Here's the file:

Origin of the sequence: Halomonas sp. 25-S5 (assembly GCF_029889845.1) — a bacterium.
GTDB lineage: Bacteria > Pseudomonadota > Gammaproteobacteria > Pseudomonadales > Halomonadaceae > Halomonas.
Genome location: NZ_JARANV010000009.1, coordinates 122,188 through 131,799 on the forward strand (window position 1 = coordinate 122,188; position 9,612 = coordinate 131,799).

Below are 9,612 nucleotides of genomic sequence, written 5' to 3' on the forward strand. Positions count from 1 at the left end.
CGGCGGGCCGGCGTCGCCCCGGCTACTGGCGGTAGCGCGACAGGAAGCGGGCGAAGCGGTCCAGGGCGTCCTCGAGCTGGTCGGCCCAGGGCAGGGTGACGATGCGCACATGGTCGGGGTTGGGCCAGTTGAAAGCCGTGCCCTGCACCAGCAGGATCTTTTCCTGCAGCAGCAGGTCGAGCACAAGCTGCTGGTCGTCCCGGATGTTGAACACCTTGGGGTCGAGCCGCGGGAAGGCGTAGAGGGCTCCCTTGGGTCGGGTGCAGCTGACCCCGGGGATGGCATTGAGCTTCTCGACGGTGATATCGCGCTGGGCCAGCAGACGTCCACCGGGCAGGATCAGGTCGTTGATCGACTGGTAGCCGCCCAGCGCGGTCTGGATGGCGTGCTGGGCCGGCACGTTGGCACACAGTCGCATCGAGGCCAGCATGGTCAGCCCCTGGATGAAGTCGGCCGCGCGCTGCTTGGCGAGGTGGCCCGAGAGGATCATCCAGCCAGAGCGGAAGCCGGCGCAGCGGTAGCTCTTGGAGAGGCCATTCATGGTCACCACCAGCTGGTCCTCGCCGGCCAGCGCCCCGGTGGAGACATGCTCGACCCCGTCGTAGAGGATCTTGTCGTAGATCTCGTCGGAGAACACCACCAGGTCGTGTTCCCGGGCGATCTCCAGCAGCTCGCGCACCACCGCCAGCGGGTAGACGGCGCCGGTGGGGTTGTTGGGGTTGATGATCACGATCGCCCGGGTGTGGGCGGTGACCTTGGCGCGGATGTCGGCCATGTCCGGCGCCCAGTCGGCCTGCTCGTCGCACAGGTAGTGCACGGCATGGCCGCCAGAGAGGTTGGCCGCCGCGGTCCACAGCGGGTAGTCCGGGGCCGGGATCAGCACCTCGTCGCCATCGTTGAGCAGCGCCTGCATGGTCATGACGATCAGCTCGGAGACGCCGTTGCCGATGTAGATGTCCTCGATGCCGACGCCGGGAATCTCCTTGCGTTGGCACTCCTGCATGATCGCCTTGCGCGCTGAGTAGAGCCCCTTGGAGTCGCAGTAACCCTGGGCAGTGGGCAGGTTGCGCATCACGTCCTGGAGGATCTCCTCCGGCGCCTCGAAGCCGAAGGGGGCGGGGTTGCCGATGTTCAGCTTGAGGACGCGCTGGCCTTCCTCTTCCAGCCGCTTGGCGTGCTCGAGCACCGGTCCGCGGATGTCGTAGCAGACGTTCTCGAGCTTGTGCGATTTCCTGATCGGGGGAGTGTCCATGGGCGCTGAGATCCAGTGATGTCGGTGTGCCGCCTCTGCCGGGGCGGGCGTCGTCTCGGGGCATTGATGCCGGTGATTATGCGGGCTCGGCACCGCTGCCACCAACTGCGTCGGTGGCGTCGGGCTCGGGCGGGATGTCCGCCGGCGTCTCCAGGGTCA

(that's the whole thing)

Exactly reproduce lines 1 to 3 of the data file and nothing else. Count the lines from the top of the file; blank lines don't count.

Origin of the sequence: Halomonas sp. 25-S5 (assembly GCF_029889845.1) — a bacterium.
GTDB lineage: Bacteria > Pseudomonadota > Gammaproteobacteria > Pseudomonadales > Halomonadaceae > Halomonas.
Genome location: NZ_JARANV010000009.1, coordinates 122,188 through 131,799 on the forward strand (window position 1 = coordinate 122,188; position 9,612 = coordinate 131,799).